Don’t Let Poor Cash Handling Hurt Your Success – Part 2

By David Scott Peters

In my last post I addressed some samples of classic cash handling errors we see in restaurants all the time. As a reminder, it is your responsibility to make sure ALL of your money makes it into the bank on a daily basis. You must eliminate poor cash handling procedures, eliminate the majority of ways your cash can be stolen and avoid costly fines through proper systems.

Believe it or not, I have systems for cash controls! Follow these procedures and take your success — along with your cash — to the bank.


Server Checkout

  1. Make sure all checks are closed.
  2. Count servers cash, run tape (if needed), date, +/-$, server’s name.
  3. Cash must match cash due.
  4. Match credit card slips report with server report. If they do not match, look at each credit card slip against the POS receipts to find the problem.
  5. Staple credit card slips to server report. Put server reports and credit card slips in two separate piles.

Helpful hints:

  • Money should be turned in faced.
  • Credit card slips in descending order.
  • Change should be less than one dollar.
  • You should receive larger bills, not $35 in ones.
  • Servers will always be even or over. If they give you a quarter and they were only required to give 24 cents, you do not give change, you are not a bank. Send them to the bar if they want change.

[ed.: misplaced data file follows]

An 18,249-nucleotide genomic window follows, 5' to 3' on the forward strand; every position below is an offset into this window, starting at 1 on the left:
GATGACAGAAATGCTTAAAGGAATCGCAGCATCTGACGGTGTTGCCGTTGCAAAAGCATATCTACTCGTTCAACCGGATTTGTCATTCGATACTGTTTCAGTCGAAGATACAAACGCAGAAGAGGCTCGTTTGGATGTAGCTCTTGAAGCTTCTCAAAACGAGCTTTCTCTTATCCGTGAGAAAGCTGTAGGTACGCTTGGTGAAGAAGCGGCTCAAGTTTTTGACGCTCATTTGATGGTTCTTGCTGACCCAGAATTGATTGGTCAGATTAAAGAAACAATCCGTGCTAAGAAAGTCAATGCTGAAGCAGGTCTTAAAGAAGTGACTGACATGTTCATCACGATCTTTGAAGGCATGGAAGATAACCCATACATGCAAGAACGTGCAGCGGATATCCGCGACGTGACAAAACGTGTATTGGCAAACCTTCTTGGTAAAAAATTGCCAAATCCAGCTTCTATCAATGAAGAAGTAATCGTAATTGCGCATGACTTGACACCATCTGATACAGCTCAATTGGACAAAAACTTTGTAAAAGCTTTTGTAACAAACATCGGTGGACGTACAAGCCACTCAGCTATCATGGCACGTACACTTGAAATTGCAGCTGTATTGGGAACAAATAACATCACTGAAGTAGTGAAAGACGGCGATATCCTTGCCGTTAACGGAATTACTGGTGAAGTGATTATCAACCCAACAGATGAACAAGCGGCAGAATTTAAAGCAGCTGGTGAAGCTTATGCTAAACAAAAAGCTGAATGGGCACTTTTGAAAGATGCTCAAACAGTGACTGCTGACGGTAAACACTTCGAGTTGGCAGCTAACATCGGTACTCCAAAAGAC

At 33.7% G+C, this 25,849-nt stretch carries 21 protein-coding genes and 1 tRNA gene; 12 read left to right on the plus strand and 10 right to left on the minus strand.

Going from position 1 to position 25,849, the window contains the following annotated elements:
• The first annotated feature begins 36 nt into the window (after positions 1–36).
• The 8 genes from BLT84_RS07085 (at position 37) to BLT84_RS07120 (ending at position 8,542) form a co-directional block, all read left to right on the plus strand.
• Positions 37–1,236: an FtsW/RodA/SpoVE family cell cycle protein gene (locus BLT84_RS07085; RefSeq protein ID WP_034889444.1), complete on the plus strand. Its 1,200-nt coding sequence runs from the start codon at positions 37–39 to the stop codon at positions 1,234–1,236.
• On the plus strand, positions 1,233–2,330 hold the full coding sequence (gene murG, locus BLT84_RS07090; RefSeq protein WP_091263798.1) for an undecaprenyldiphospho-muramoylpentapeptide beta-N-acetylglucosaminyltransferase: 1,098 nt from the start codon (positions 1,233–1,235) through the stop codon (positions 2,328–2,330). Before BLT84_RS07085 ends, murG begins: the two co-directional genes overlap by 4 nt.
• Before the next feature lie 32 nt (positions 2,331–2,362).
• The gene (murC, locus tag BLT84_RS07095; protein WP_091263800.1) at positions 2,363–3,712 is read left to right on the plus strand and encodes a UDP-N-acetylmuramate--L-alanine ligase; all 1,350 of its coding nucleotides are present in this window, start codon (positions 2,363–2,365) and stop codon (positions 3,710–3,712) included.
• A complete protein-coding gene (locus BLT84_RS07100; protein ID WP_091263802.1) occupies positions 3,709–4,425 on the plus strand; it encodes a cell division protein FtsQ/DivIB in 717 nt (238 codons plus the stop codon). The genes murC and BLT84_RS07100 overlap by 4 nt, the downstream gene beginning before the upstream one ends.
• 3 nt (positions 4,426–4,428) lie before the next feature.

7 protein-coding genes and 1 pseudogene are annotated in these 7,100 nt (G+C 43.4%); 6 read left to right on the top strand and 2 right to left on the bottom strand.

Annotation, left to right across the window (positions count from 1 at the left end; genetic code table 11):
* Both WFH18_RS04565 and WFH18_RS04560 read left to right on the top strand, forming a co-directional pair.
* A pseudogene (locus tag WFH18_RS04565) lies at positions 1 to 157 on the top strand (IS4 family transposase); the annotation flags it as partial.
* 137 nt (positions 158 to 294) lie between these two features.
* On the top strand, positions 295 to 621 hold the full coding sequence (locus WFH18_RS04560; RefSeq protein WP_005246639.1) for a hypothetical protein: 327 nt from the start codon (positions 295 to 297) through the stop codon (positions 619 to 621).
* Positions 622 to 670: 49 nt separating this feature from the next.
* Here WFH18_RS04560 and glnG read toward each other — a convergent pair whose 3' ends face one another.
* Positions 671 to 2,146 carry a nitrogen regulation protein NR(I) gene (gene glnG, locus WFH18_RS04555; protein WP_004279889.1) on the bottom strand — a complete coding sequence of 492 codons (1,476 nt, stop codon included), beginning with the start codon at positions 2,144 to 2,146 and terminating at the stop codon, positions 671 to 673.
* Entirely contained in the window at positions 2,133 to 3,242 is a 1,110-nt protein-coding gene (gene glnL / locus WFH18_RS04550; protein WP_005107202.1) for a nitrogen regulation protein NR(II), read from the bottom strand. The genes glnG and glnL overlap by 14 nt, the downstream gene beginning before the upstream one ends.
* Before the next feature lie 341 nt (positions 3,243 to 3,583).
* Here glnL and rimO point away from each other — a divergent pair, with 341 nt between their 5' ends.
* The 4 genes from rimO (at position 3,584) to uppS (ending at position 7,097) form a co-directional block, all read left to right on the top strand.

• If there are COMPS, look for coupons, signed slips or anything else to confirm them.

Bar Checkout

  1. Make sure all checks are closed.
  2. Count servers cash, run tape (if needed), date, +/-$, server’s name.
  3. Clear and continue tape.
  4. Cash must match cash due.
  5. Start a tape, adding all server reports (cash due), subtracting any paid outs and total.
  6. Clear and continue tape.
  7. Count drawer by compartments.
  8. Count the bar drawer back to $300.00.

When counting the last drawer for the day, purchase all of the loose change you can from the daily deposit bag. The goal is to finish the day with less than one dollar in loose change in the bank deposit.

Helpful hints:

  • Bartenders should face their money before they turn their drawer in.
  • Bartenders should bundle and wrap money:
  • pennies by 50 cents
  • nickels by $2.00
  • dimes by $5.00
  • quarters by $10.00
  • ones by $50.00 – 50 bills
  • fives by $100.00 – 20 bills
  • tens by $500.00 – 50 bills
  • twenties by $1000.00 – 50 bills

Counting the Bar Drawer Back to $300

  1. Look at tape with the drawer total.
  2. Take out change (If tape total is $689.52, take out 52 cents.) Place the change removed on the desk in front of the compartment.
  3. Re-run tape subtracting change you took out. If done correctly the change will equal an even dollar amount ($.00).
  4. Pull all the bills out of the drawer.
  5. Put in three stacks of ones ($150.00). Add 0 to 4 additional ones to have a drawer total to that point to have a 0 or 5 in the ones positions (i.e., change of $13.00, add three stacks and two ones ($152.00) to have a total of $165.00 in the drawer to that point) and add to tape.